Project Team: Scott Grieshaber (PI), Nicole Grieshaber, Anders Omsland, Christopher Remien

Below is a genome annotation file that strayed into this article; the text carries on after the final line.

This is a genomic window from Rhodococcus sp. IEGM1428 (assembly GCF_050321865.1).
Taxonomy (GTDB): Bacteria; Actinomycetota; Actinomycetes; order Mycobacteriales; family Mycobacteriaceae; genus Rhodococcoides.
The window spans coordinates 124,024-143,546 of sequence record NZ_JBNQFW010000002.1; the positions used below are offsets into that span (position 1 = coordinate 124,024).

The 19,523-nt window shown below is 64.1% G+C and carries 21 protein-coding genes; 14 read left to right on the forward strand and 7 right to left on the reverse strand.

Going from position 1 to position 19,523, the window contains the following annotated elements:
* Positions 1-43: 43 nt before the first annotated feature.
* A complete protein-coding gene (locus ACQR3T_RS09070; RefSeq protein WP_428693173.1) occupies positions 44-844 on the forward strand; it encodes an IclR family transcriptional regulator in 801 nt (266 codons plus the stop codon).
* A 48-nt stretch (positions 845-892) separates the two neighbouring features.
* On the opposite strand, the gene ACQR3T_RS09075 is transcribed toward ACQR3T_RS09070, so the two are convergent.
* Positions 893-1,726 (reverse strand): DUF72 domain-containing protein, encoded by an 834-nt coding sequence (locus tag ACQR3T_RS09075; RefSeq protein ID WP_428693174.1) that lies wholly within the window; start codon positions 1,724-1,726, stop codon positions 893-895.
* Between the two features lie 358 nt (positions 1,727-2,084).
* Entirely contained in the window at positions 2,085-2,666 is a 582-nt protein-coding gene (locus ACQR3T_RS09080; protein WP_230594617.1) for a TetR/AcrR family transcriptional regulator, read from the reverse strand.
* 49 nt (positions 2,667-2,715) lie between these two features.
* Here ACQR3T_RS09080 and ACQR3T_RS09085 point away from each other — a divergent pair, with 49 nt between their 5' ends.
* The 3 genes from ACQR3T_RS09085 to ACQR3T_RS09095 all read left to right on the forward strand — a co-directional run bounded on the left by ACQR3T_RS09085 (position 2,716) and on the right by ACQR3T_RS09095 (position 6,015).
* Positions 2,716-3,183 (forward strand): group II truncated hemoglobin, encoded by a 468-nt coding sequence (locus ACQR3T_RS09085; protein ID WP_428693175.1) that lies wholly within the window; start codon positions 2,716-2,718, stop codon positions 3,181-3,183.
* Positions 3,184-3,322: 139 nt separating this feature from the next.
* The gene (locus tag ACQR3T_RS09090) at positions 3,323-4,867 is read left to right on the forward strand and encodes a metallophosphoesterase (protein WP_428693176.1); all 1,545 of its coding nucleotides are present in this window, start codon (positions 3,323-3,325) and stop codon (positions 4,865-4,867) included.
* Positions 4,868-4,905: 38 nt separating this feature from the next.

Chlamydia are obligate intracellular bacteria that cause a range of diseases in both man an animals. Chlamydia like bacteria infect just about all eukaryotic organisms on the planet, from man to amoeba. All Chlamydiae, including the human pathogens C. trachomatis, C. pneumoniae, and C. psittaci, share a conserved developmental cycle. Chlamydia infect cells with a specialized infectious non metabolic cell form and, once inside the cell, differentiate into the replicative but non infectious form. At some point late in the infection the replicative forms differentiate back into the infectious form. The molecular controls for this are not yet known. We would like to use mathematical methods to model the most common hypotheses on what controls differentiation. We envision that we can test predicted outcomes of experimental changes based on these models, and will be able to focus on the molecular mechanisms underlying the best fitting model. We plan on submitting an NIH RO1 proposal to investigate gene control during differentiation in 2016. Including a mathematical modeling component would significantly strengthen the proposal as well as help to focus our efforts.